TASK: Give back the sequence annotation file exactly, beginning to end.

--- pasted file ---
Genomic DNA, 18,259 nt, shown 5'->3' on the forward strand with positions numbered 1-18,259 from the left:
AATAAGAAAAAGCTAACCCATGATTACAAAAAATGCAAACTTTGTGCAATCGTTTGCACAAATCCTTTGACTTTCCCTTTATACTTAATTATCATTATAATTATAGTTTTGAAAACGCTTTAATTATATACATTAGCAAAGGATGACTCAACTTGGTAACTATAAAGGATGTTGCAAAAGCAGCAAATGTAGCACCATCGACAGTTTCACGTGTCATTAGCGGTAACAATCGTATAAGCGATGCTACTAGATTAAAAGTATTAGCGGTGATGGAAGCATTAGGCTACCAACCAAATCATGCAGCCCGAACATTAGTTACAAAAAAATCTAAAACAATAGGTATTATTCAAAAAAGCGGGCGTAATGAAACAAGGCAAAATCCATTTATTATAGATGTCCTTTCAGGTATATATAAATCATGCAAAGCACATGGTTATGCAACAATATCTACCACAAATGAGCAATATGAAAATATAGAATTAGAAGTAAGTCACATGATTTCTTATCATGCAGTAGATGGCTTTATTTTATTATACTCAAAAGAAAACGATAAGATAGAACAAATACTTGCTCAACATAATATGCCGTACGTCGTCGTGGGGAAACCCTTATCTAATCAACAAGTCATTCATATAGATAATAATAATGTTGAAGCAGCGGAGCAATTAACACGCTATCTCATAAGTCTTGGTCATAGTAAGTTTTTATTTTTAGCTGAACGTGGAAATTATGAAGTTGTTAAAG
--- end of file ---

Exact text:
Genomic DNA, 18,259 nt, shown 5'->3' on the forward strand with positions numbered 1-18,259 from the left:
AATAAGAAAAAGCTAACCCATGATTACAAAAAATGCAAACTTTGTGCAATCGTTTGCACAAATCCTTTGACTTTCCCTTTATACTTAATTATCATTATAATTATAGTTTTGAAAACGCTTTAATTATATACATTAGCAAAGGATGACTCAACTTGGTAACTATAAAGGATGTTGCAAAAGCAGCAAATGTAGCACCATCGACAGTTTCACGTGTCATTAGCGGTAACAATCGTATAAGCGATGCTACTAGATTAAAAGTATTAGCGGTGATGGAAGCATTAGGCTACCAACCAAATCATGCAGCCCGAACATTAGTTACAAAAAAATCTAAAACAATAGGTATTATTCAAAAAAGCGGGCGTAATGAAACAAGGCAAAATCCATTTATTATAGATGTCCTTTCAGGTATATATAAATCATGCAAAGCACATGGTTATGCAACAATATCTACCACAAATGAGCAATATGAAAATATAGAATTAGAAGTAAGTCACATGATTTCTTATCATGCAGTAGATGGCTTTATTTTATTATACTCAAAAGAAAACGATAAGATAGAACAAATACTTGCTCAACATAATATGCCGTACGTCGTCGTGGGGAAACCCTTATCTAATCAACAAGTCATTCATATAGATAATAATAATGTTGAAGCAGCGGAGCAATTAACACGCTATCTCATAAGTCTTGGTCATAGTAAGTTTTTATTTTTAGCTGAACGTGGAAATTATGAAGTTGTTAAAG